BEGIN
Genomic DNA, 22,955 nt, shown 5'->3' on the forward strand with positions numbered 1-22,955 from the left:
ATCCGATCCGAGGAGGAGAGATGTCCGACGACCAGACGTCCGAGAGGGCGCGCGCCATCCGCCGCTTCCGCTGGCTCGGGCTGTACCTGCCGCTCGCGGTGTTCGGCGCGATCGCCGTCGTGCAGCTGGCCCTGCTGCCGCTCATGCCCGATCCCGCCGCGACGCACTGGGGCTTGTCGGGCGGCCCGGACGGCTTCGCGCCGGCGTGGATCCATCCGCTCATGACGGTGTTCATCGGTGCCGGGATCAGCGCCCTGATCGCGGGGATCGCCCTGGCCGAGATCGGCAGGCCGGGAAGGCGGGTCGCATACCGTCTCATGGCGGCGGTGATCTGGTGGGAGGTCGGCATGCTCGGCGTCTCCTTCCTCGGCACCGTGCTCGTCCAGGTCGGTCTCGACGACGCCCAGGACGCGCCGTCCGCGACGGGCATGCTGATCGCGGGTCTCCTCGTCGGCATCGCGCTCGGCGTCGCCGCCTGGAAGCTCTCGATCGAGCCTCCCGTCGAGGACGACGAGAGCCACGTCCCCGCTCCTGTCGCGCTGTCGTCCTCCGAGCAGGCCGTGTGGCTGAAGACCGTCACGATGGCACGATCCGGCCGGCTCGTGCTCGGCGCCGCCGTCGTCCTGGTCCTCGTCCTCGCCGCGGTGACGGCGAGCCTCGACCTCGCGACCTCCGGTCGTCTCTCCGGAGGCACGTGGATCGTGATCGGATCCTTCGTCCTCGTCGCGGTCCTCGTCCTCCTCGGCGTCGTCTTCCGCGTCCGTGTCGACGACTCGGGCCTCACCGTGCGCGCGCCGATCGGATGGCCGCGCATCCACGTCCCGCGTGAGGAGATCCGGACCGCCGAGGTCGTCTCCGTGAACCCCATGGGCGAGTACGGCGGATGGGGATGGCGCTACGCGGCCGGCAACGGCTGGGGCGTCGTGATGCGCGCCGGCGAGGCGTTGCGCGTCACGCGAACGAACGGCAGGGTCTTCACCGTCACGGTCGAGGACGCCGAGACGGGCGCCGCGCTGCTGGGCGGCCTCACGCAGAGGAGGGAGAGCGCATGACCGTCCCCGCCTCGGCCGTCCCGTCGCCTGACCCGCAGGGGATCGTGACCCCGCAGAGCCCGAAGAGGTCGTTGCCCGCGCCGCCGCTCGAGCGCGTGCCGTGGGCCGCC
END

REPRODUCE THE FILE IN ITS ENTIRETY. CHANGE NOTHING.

Genomic DNA, 22,955 nt, shown 5'->3' on the forward strand with positions numbered 1-22,955 from the left:
ATCCGATCCGAGGAGGAGAGATGTCCGACGACCAGACGTCCGAGAGGGCGCGCGCCATCCGCCGCTTCCGCTGGCTCGGGCTGTACCTGCCGCTCGCGGTGTTCGGCGCGATCGCCGTCGTGCAGCTGGCCCTGCTGCCGCTCATGCCCGATCCCGCCGCGACGCACTGGGGCTTGTCGGGCGGCCCGGACGGCTTCGCGCCGGCGTGGATCCATCCGCTCATGACGGTGTTCATCGGTGCCGGGATCAGCGCCCTGATCGCGGGGATCGCCCTGGCCGAGATCGGCAGGCCGGGAAGGCGGGTCGCATACCGTCTCATGGCGGCGGTGATCTGGTGGGAGGTCGGCATGCTCGGCGTCTCCTTCCTCGGCACCGTGCTCGTCCAGGTCGGTCTCGACGACGCCCAGGACGCGCCGTCCGCGACGGGCATGCTGATCGCGGGTCTCCTCGTCGGCATCGCGCTCGGCGTCGCCGCCTGGAAGCTCTCGATCGAGCCTCCCGTCGAGGACGACGAGAGCCACGTCCCCGCTCCTGTCGCGCTGTCGTCCTCCGAGCAGGCCGTGTGGCTGAAGACCGTCACGATGGCACGATCCGGCCGGCTCGTGCTCGGCGCCGCCGTCGTCCTGGTCCTCGTCCTCGCCGCGGTGACGGCGAGCCTCGACCTCGCGACCTCCGGTCGTCTCTCCGGAGGCACGTGGATCGTGATCGGATCCTTCGTCCTCGTCGCGGTCCTCGTCCTCCTCGGCGTCGTCTTCCGCGTCCGTGTCGACGACTCGGGCCTCACCGTGCGCGCGCCGATCGGATGGCCGCGCATCCACGTCCCGCGTGAGGAGATCCGGACCGCCGAGGTCGTCTCCGTGAACCCCATGGGCGAGTACGGCGGATGGGGATGGCGCTACGCGGCCGGCAACGGCTGGGGCGTCGTGATGCGCGCCGGCGAGGCGTTGCGCGTCACGCGAACGAACGGCAGGGTCTTCACCGTCACGGTCGAGGACGCCGAGACGGGCGCCGCGCTGCTGGGCGGCCTCACGCAGAGGAGGGAGAGCGCATGACCGTCCCCGCCTCGGCCGTCCCGTCGCCTGACCCGCAGGGGATCGTGACCCCGCAGAGCCCGAAGAGGTCGTTGCCCGCGCCGCCGCTCGAGCGCGTGCCGTGGGCCGCC